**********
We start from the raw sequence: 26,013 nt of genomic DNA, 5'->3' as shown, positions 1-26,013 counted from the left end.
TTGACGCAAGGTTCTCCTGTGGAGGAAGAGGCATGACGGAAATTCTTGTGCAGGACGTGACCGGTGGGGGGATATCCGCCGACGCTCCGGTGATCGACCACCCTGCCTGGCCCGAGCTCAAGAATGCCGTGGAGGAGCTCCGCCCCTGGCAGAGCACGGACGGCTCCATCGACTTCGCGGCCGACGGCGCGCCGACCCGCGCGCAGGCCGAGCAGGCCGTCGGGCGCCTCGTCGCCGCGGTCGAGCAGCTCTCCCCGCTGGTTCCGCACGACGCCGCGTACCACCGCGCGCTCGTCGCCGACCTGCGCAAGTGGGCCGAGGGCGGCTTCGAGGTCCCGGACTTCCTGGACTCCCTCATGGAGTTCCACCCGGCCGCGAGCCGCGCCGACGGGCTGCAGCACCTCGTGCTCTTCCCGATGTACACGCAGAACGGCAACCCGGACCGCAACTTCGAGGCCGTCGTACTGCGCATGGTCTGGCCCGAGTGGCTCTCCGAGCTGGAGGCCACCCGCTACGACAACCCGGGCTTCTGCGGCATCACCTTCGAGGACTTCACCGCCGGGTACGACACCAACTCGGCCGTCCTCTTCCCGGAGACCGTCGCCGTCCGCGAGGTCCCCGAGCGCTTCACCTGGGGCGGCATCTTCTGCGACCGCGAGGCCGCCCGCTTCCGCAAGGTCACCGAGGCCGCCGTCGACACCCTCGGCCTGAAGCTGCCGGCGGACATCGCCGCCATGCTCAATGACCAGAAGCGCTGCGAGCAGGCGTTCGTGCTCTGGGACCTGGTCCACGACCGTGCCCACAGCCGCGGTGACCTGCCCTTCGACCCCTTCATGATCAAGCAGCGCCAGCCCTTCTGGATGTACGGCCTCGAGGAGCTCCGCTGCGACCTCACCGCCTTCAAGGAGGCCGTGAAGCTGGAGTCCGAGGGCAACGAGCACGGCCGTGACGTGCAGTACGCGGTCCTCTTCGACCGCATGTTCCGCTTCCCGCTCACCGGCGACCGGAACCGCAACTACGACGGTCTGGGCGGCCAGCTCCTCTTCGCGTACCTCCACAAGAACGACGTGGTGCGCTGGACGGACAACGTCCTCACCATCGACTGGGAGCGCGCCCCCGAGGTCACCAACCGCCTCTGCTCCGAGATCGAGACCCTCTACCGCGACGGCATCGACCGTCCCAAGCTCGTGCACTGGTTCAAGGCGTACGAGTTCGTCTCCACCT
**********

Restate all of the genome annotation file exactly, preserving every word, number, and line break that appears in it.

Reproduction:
We start from the raw sequence: 26,013 nt of genomic DNA, 5'->3' as shown, positions 1-26,013 counted from the left end.
TTGACGCAAGGTTCTCCTGTGGAGGAAGAGGCATGACGGAAATTCTTGTGCAGGACGTGACCGGTGGGGGGATATCCGCCGACGCTCCGGTGATCGACCACCCTGCCTGGCCCGAGCTCAAGAATGCCGTGGAGGAGCTCCGCCCCTGGCAGAGCACGGACGGCTCCATCGACTTCGCGGCCGACGGCGCGCCGACCCGCGCGCAGGCCGAGCAGGCCGTCGGGCGCCTCGTCGCCGCGGTCGAGCAGCTCTCCCCGCTGGTTCCGCACGACGCCGCGTACCACCGCGCGCTCGTCGCCGACCTGCGCAAGTGGGCCGAGGGCGGCTTCGAGGTCCCGGACTTCCTGGACTCCCTCATGGAGTTCCACCCGGCCGCGAGCCGCGCCGACGGGCTGCAGCACCTCGTGCTCTTCCCGATGTACACGCAGAACGGCAACCCGGACCGCAACTTCGAGGCCGTCGTACTGCGCATGGTCTGGCCCGAGTGGCTCTCCGAGCTGGAGGCCACCCGCTACGACAACCCGGGCTTCTGCGGCATCACCTTCGAGGACTTCACCGCCGGGTACGACACCAACTCGGCCGTCCTCTTCCCGGAGACCGTCGCCGTCCGCGAGGTCCCCGAGCGCTTCACCTGGGGCGGCATCTTCTGCGACCGCGAGGCCGCCCGCTTCCGCAAGGTCACCGAGGCCGCCGTCGACACCCTCGGCCTGAAGCTGCCGGCGGACATCGCCGCCATGCTCAATGACCAGAAGCGCTGCGAGCAGGCGTTCGTGCTCTGGGACCTGGTCCACGACCGTGCCCACAGCCGCGGTGACCTGCCCTTCGACCCCTTCATGATCAAGCAGCGCCAGCCCTTCTGGATGTACGGCCTCGAGGAGCTCCGCTGCGACCTCACCGCCTTCAAGGAGGCCGTGAAGCTGGAGTCCGAGGGCAACGAGCACGGCCGTGACGTGCAGTACGCGGTCCTCTTCGACCGCATGTTCCGCTTCCCGCTCACCGGCGACCGGAACCGCAACTACGACGGTCTGGGCGGCCAGCTCCTCTTCGCGTACCTCCACAAGAACGACGTGGTGCGCTGGACGGACAACGTCCTCACCATCGACTGGGAGCGCGCCCCCGAGGTCACCAACCGCCTCTGCTCCGAGATCGAGACCCTCTACCGCGACGGCATCGACCGTCCCAAGCTCGTGCACTGGTTCAAGGCGTACGAGTTCGTCTCCACCT